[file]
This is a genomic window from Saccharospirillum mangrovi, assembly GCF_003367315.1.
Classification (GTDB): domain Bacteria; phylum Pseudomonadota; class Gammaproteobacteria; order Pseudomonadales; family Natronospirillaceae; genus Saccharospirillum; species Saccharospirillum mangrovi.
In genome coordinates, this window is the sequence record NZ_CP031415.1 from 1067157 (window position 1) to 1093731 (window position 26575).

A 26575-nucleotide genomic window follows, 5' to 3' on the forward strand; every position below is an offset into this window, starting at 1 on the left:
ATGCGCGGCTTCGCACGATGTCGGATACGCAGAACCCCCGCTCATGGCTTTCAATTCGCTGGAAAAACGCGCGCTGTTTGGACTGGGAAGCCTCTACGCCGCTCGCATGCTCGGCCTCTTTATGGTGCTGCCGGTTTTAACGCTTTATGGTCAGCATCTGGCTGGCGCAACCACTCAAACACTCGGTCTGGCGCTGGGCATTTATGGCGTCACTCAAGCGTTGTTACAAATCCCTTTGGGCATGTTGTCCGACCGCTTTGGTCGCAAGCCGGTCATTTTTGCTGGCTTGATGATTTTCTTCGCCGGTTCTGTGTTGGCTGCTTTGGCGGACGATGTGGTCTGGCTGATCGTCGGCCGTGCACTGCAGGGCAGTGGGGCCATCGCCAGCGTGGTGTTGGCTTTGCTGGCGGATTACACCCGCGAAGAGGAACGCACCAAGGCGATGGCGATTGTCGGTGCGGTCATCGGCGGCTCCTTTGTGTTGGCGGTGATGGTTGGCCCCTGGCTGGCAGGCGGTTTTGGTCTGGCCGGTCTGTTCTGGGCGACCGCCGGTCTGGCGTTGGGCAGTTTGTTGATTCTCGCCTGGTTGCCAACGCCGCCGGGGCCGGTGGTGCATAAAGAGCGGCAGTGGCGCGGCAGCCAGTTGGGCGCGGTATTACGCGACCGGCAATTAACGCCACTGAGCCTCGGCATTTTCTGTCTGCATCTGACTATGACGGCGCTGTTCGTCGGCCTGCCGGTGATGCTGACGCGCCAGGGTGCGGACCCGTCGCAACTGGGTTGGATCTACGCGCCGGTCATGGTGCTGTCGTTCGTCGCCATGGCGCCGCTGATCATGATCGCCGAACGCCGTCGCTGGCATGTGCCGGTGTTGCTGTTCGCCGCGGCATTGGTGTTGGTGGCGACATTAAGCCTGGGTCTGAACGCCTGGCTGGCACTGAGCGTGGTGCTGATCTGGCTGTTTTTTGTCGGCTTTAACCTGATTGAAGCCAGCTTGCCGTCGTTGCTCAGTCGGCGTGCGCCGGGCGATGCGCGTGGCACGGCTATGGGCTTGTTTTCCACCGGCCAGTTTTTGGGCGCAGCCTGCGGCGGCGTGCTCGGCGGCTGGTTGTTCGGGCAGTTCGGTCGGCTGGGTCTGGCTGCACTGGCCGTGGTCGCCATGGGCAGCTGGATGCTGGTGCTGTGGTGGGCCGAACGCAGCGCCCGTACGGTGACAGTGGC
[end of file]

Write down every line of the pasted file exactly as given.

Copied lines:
This is a genomic window from Saccharospirillum mangrovi, assembly GCF_003367315.1.
Classification (GTDB): domain Bacteria; phylum Pseudomonadota; class Gammaproteobacteria; order Pseudomonadales; family Natronospirillaceae; genus Saccharospirillum; species Saccharospirillum mangrovi.
In genome coordinates, this window is the sequence record NZ_CP031415.1 from 1067157 (window position 1) to 1093731 (window position 26575).

A 26575-nucleotide genomic window follows, 5' to 3' on the forward strand; every position below is an offset into this window, starting at 1 on the left:
ATGCGCGGCTTCGCACGATGTCGGATACGCAGAACCCCCGCTCATGGCTTTCAATTCGCTGGAAAAACGCGCGCTGTTTGGACTGGGAAGCCTCTACGCCGCTCGCATGCTCGGCCTCTTTATGGTGCTGCCGGTTTTAACGCTTTATGGTCAGCATCTGGCTGGCGCAACCACTCAAACACTCGGTCTGGCGCTGGGCATTTATGGCGTCACTCAAGCGTTGTTACAAATCCCTTTGGGCATGTTGTCCGACCGCTTTGGTCGCAAGCCGGTCATTTTTGCTGGCTTGATGATTTTCTTCGCCGGTTCTGTGTTGGCTGCTTTGGCGGACGATGTGGTCTGGCTGATCGTCGGCCGTGCACTGCAGGGCAGTGGGGCCATCGCCAGCGTGGTGTTGGCTTTGCTGGCGGATTACACCCGCGAAGAGGAACGCACCAAGGCGATGGCGATTGTCGGTGCGGTCATCGGCGGCTCCTTTGTGTTGGCGGTGATGGTTGGCCCCTGGCTGGCAGGCGGTTTTGGTCTGGCCGGTCTGTTCTGGGCGACCGCCGGTCTGGCGTTGGGCAGTTTGTTGATTCTCGCCTGGTTGCCAACGCCGCCGGGGCCGGTGGTGCATAAAGAGCGGCAGTGGCGCGGCAGCCAGTTGGGCGCGGTATTACGCGACCGGCAATTAACGCCACTGAGCCTCGGCATTTTCTGTCTGCATCTGACTATGACGGCGCTGTTCGTCGGCCTGCCGGTGATGCTGACGCGCCAGGGTGCGGACCCGTCGCAACTGGGTTGGATCTACGCGCCGGTCATGGTGCTGTCGTTCGTCGCCATGGCGCCGCTGATCATGATCGCCGAACGCCGTCGCTGGCATGTGCCGGTGTTGCTGTTCGCCGCGGCATTGGTGTTGGTGGCGACATTAAGCCTGGGTCTGAACGCCTGGCTGGCACTGAGCGTGGTGCTGATCTGGCTGTTTTTTGTCGGCTTTAACCTGATTGAAGCCAGCTTGCCGTCGTTGCTCAGTCGGCGTGCGCCGGGCGATGCGCGTGGCACGGCTATGGGCTTGTTTTCCACCGGCCAGTTTTTGGGCGCAGCCTGCGGCGGCGTGCTCGGCGGCTGGTTGTTCGGGCAGTTCGGTCGGCTGGGTCTGGCTGCACTGGCCGTGGTCGCCATGGGCAGCTGGATGCTGGTGCTGTGGTGGGCCGAACGCAGCGCCCGTACGGTGACAGTGGC